There are many similarities between the Watts and Ferguson protests. We must hesitate before quickly condemning the actions of angered, troubled individuals; we must grasp the larger picture. Instead of focusing our efforts on riot control, let us focus on attacking the inequality that produces such “riots.” When confronting the blatant hypocrisy of our supposed representatives and the media, we must remember the words of Dr. Martin Luther King, Jr. in 1967: “I could never again raise my voice against the violence of the oppressed in the ghettos without having first spoken clearly to the greatest purveyor of violence in the world today: my own government.”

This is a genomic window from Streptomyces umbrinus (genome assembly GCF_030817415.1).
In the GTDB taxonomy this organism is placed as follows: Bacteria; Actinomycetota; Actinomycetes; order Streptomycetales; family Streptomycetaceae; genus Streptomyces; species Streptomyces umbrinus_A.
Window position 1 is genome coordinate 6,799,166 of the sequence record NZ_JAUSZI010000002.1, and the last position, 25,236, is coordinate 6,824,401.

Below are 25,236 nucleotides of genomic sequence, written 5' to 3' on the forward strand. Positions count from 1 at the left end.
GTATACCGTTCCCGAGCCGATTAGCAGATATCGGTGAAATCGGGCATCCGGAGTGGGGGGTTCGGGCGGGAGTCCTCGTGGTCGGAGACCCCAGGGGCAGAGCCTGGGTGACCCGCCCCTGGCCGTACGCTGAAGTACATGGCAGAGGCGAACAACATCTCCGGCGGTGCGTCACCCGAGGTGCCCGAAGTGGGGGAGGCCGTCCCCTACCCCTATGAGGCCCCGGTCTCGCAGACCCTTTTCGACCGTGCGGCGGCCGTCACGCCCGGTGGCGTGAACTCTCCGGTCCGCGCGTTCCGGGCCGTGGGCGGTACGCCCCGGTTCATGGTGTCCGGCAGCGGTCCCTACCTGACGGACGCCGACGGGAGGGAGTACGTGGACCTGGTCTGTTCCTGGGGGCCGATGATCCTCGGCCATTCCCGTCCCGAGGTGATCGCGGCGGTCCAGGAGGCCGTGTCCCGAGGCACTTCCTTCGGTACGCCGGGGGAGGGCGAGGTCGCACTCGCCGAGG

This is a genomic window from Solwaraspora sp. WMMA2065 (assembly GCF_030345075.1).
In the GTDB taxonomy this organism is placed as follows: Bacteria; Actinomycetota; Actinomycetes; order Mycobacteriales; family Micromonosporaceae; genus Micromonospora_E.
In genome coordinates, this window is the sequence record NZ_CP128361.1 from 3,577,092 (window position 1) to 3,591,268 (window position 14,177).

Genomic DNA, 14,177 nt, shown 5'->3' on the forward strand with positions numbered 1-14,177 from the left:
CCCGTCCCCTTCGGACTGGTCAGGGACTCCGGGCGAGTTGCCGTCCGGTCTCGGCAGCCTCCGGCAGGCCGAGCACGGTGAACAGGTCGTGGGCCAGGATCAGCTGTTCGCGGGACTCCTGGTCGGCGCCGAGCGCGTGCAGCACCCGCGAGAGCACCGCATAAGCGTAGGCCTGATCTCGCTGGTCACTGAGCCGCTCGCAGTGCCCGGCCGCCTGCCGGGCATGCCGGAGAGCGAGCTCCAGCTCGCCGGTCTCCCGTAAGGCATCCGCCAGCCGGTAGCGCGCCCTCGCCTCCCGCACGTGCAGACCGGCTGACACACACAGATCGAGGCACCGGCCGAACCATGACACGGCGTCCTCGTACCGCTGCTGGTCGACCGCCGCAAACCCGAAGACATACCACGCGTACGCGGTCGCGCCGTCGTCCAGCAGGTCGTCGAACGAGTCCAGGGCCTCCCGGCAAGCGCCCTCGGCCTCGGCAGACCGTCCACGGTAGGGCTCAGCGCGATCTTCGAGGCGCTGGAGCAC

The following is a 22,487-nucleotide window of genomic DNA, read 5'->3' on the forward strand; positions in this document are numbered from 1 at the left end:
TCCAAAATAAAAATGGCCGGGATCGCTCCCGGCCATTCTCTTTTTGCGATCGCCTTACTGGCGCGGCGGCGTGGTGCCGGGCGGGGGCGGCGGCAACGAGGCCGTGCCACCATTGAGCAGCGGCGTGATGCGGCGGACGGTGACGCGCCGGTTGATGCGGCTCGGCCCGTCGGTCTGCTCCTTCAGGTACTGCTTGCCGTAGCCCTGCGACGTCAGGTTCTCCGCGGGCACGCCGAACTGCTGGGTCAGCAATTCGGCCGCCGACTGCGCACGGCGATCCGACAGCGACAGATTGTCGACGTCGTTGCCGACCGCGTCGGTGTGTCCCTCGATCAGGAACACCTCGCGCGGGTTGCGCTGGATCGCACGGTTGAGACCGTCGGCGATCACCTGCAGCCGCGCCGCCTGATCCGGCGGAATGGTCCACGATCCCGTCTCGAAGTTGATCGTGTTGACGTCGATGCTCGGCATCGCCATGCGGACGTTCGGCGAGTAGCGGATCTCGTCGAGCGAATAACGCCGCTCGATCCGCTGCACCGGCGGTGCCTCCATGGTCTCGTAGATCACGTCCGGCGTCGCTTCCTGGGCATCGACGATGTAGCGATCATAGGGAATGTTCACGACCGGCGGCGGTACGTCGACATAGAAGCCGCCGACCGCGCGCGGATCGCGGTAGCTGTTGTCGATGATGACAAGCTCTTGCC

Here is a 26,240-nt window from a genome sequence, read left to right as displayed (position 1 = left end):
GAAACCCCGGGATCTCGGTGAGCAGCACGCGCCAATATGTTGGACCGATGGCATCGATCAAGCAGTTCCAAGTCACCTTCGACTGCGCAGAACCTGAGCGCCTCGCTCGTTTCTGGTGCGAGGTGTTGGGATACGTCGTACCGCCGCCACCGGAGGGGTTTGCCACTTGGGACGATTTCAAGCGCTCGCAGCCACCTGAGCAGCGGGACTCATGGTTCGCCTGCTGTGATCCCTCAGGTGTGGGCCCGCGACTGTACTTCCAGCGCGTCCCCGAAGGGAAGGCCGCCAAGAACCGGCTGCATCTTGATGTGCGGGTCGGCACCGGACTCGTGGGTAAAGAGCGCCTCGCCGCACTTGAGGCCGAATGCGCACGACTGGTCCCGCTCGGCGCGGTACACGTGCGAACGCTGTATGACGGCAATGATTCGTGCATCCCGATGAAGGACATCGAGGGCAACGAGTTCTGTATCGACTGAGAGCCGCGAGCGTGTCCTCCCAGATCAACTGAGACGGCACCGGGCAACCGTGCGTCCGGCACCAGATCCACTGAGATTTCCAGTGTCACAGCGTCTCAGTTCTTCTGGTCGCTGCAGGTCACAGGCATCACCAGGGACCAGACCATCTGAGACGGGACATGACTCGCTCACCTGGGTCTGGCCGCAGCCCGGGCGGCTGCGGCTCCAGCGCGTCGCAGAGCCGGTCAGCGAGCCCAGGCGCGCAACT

In the wake of the Watts Riots and other scenes of unrest in the 1960s, California Governor Pat Brown created a commission to study the roots of these disturbances. The commission’s findings were finalized in the McCone Report, completed in an effort to understand and reduce the potential for further riots. The report indicated that there was a “devastating spiral of failure” that existed in black America. Does this spiral still exist today? A recent Dissent magazine article was titled “50 Years Later: Poverty and the Other America.” It would not be improper for a future article to be titled “50 Years Later: the McCone Report,” in response to the protests that have arisen against the police killings of Michael Brown and Eric Garner, among too many others.